Advanced Cancer Treatments Far from Big-Name Hospitals
Community health-care systems are taking steps to embrace genetic testing in treating
cancer, a cutting-edge approach offered at most major academic medical centers.
The changes mean patients can get treatment close to where they live. The hospitals and
small practices treat most cancer patients but may be far from major research centers
and have fewer resources than them.
Programs that standardize the use of genetic testing in cancer care are ongoing at
Carolinas HealthCare System’s Levine Cancer Institute and Sanford Health in the
Dakotas. Multistate health-care systems Dignity Health, Catholic Health Initiatives and
Ascension are developing programs slated to roll out this year and 2018.
“I don’t feel like anybody with cancer should have to travel when they’re as sick as they
are,” said Steven Powell, an oncologist at Sanford Health practicing in Sioux Falls, S.D.
Dr. Powell is leading the health system’s programs, which have recently begun to offer
patients cutting-edge testing to help guide treatment, also called precision medicine.
“We have to do a better job of expanding [cancer research] in the community,” he adds,
because “that’s where patients are.”
In cancer care, precision medicine refers to the idea that finding the genetic mutations
in an individual patient’s tumor can point to a personalized treatment. Tests for single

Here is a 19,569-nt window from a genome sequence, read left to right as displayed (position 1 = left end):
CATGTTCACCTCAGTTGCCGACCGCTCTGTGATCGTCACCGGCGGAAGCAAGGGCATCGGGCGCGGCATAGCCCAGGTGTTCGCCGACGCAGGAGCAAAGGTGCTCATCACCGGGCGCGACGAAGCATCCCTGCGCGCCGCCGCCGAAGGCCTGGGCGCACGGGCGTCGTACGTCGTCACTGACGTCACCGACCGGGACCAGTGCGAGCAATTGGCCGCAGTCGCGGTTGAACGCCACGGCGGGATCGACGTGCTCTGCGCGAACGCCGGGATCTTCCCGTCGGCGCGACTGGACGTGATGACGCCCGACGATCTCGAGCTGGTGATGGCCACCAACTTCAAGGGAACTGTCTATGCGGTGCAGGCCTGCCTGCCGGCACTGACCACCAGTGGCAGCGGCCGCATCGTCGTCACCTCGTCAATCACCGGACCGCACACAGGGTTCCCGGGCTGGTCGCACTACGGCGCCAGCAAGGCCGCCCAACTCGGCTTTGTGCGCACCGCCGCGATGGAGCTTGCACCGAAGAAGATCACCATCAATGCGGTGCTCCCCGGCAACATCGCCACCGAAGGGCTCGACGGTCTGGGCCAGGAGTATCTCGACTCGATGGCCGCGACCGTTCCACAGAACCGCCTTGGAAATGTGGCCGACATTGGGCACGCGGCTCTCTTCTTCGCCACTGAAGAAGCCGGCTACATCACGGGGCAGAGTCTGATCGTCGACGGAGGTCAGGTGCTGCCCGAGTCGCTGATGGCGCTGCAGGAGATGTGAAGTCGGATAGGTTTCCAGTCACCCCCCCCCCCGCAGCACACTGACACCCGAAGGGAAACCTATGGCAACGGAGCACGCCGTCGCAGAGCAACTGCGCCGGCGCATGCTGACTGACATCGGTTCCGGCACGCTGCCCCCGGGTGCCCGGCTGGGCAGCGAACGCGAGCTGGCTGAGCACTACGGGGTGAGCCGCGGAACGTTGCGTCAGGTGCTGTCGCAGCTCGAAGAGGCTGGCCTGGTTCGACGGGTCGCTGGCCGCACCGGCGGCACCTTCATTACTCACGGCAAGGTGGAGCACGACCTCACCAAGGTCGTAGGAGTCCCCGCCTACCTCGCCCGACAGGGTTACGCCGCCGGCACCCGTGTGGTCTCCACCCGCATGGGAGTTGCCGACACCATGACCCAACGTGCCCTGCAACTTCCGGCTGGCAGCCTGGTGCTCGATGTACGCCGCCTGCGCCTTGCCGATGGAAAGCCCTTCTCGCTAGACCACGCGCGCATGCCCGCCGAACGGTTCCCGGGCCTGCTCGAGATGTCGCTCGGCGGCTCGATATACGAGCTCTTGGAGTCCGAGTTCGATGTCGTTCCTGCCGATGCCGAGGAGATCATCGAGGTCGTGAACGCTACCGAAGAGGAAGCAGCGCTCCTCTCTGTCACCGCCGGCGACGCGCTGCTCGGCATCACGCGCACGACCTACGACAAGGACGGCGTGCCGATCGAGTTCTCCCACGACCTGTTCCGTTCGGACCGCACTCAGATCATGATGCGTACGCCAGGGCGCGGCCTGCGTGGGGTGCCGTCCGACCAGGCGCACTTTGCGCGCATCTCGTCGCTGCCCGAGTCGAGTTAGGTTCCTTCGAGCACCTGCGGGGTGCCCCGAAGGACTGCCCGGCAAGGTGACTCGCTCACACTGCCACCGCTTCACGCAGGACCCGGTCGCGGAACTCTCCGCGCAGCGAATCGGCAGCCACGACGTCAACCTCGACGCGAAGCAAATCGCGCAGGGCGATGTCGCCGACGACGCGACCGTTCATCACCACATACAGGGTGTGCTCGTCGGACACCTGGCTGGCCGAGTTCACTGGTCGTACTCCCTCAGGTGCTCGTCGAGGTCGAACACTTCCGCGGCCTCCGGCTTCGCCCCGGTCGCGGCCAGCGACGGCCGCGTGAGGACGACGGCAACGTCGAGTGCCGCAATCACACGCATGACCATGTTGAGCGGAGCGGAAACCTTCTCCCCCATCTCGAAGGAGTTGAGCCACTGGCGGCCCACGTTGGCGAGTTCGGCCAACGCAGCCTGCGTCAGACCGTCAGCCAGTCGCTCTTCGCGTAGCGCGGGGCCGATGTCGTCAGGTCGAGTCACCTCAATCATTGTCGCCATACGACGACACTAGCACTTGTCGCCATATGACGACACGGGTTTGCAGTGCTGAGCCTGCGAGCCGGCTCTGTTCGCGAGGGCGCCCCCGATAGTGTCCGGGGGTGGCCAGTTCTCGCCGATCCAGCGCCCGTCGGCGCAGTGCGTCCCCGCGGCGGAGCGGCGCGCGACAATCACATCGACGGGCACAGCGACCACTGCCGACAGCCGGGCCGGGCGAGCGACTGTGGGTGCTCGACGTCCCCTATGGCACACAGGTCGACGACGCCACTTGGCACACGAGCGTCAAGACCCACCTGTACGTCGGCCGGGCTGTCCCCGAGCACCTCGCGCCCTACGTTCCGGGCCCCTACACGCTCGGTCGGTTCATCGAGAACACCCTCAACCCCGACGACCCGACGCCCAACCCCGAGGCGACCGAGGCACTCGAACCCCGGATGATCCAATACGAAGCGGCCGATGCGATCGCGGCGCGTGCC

abnormalities paired with drugs that target those abnormalities have been approved by
the U.S. Food and Drug Administration and are part of standards of care for a few types
of cancer. Newer tests screen hundreds of genes for mutations at once, which doctors
are increasingly using to look for potential treatments when patients with advanced
cancer have run out of standard options.
The movement to test tumors for hundreds of genetic mutations at once began in research-focused academic centers about a decade ago. But about 80% to 85% of cancer
patients receive care in community settings, said Richard Schilsky, chief medical officer
of the American Society of Clinical Oncology, a professional organization for cancer
Companies such as Caris Life Sciences and Foundation Medicine have made testing for
hundreds of gene mutations widely available, but many community oncologists are
“adrift,” without the resources to interpret the complicated results, Dr. Schilsky said.
“The doctor ends up sitting there scratching his or her head wondering what to do.”
In community-based practices, challenges include the sheer volume of emerging
research for doctors to follow, complicated logistics for sending biopsy specimens to
testing labs, patchy reimbursement from insurance companies and limited patient
access to off-label drugs and clinical trials.
Using such tests, however, can be expensive, especially if testing leads to patients taking
unproven off-label treatments outside of clinical trials, says Howard West, an oncologist
at the Swedish Cancer Institute in Seattle, a nonacademic research-oriented cancer
center, who goes by the nickname Jack. “I’m concerned too many doctors and patients
may decide to chase down a rabbit hole,” he said.
Catholic Health Initiatives, a 104-hospital nonprofit system in 18 states, surveyed